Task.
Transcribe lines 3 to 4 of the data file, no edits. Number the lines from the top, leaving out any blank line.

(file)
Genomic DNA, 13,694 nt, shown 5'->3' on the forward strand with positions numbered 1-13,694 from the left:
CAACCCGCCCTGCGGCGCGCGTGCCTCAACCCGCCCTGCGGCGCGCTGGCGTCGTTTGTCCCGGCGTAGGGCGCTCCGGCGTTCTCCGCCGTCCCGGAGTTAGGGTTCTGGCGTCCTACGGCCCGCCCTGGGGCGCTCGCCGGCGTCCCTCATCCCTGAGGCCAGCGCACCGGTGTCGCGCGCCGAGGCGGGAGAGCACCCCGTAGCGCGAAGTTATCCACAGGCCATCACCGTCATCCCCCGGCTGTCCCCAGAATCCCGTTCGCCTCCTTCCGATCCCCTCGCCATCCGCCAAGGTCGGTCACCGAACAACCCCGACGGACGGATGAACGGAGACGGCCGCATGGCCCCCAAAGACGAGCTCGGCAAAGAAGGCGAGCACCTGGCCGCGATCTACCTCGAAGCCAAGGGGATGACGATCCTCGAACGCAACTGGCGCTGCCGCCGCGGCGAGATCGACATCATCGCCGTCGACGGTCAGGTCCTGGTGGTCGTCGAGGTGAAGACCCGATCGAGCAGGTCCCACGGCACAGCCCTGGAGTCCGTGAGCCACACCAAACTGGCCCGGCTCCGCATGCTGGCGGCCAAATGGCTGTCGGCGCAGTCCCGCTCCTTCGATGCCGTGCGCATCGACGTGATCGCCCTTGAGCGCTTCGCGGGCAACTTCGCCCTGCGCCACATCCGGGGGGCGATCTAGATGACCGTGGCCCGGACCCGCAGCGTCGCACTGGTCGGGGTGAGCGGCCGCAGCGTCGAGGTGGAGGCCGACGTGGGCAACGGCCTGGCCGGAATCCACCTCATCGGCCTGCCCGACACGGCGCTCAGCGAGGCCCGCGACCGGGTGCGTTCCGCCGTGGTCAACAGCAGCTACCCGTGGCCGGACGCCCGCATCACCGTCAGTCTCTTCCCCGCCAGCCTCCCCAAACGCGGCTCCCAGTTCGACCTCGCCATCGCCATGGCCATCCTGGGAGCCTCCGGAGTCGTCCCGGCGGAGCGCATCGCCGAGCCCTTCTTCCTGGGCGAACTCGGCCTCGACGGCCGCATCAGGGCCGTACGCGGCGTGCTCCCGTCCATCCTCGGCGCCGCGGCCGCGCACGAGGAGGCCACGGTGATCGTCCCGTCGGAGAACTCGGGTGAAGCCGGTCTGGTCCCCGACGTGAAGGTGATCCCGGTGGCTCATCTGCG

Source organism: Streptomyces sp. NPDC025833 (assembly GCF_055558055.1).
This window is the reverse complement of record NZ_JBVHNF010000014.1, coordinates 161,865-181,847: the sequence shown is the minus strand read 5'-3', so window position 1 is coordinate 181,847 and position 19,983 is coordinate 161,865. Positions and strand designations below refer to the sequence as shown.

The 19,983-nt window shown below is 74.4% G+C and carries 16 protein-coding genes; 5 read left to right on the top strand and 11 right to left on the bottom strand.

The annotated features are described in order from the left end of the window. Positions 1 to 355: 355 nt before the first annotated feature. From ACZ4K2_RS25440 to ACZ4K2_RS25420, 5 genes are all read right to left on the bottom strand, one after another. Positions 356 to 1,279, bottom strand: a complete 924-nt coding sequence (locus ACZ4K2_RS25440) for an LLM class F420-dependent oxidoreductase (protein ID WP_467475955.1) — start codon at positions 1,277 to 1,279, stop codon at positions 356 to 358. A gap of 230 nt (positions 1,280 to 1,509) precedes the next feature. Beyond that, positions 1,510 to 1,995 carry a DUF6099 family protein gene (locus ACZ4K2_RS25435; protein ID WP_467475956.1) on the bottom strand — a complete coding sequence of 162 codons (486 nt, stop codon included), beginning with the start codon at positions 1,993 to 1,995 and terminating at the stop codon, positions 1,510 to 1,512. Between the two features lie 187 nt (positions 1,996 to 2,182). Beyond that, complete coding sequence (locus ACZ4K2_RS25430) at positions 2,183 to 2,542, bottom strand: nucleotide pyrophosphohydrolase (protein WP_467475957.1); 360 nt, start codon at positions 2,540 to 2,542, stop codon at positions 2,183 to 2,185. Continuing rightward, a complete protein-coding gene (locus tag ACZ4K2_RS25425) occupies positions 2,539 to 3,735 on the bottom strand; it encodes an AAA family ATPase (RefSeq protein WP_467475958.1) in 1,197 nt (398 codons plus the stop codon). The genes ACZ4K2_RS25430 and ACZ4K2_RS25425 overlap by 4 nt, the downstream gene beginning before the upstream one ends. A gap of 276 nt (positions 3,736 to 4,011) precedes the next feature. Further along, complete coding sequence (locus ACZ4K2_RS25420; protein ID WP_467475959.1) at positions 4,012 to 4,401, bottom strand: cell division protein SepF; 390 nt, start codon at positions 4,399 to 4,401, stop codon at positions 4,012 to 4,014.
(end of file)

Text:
Source organism: Streptomyces sp. NPDC025833 (assembly GCF_055558055.1).
This window is the reverse complement of record NZ_JBVHNF010000014.1, coordinates 161,865-181,847: the sequence shown is the minus strand read 5'-3', so window position 1 is coordinate 181,847 and position 19,983 is coordinate 161,865. Positions and strand designations below refer to the sequence as shown.